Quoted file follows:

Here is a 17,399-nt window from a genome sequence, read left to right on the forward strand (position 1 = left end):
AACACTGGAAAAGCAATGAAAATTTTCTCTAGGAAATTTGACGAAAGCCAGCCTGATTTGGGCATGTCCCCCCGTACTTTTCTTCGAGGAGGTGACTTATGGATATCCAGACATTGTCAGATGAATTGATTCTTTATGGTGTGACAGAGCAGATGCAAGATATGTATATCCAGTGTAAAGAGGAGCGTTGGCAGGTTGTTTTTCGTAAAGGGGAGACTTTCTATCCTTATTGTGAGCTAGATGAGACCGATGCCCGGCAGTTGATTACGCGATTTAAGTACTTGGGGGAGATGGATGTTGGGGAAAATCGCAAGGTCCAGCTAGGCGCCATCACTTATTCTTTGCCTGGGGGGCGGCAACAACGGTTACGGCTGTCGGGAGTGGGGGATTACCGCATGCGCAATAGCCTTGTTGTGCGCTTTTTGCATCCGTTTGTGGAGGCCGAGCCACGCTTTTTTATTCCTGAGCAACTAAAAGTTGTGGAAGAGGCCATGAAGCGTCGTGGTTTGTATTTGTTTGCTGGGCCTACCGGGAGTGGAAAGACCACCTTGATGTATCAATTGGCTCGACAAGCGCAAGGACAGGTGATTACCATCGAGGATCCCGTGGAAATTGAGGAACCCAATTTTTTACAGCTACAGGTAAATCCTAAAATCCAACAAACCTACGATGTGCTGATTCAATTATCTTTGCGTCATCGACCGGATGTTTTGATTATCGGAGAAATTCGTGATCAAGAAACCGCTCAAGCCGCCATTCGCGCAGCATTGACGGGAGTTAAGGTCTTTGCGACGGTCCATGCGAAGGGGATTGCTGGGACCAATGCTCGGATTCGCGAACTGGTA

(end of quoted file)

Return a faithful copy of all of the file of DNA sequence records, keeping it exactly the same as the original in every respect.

Here is a 17,399-nt window from a genome sequence, read left to right on the forward strand (position 1 = left end):
AACACTGGAAAAGCAATGAAAATTTTCTCTAGGAAATTTGACGAAAGCCAGCCTGATTTGGGCATGTCCCCCCGTACTTTTCTTCGAGGAGGTGACTTATGGATATCCAGACATTGTCAGATGAATTGATTCTTTATGGTGTGACAGAGCAGATGCAAGATATGTATATCCAGTGTAAAGAGGAGCGTTGGCAGGTTGTTTTTCGTAAAGGGGAGACTTTCTATCCTTATTGTGAGCTAGATGAGACCGATGCCCGGCAGTTGATTACGCGATTTAAGTACTTGGGGGAGATGGATGTTGGGGAAAATCGCAAGGTCCAGCTAGGCGCCATCACTTATTCTTTGCCTGGGGGGCGGCAACAACGGTTACGGCTGTCGGGAGTGGGGGATTACCGCATGCGCAATAGCCTTGTTGTGCGCTTTTTGCATCCGTTTGTGGAGGCCGAGCCACGCTTTTTTATTCCTGAGCAACTAAAAGTTGTGGAAGAGGCCATGAAGCGTCGTGGTTTGTATTTGTTTGCTGGGCCTACCGGGAGTGGAAAGACCACCTTGATGTATCAATTGGCTCGACAAGCGCAAGGACAGGTGATTACCATCGAGGATCCCGTGGAAATTGAGGAACCCAATTTTTTACAGCTACAGGTAAATCCTAAAATCCAACAAACCTACGATGTGCTGATTCAATTATCTTTGCGTCATCGACCGGATGTTTTGATTATCGGAGAAATTCGTGATCAAGAAACCGCTCAAGCCGCCATTCGCGCAGCATTGACGGGAGTTAAGGTCTTTGCGACGGTCCATGCGAAGGGGATTGCTGGGACCAATGCTCGGATTCGCGAACTGGTA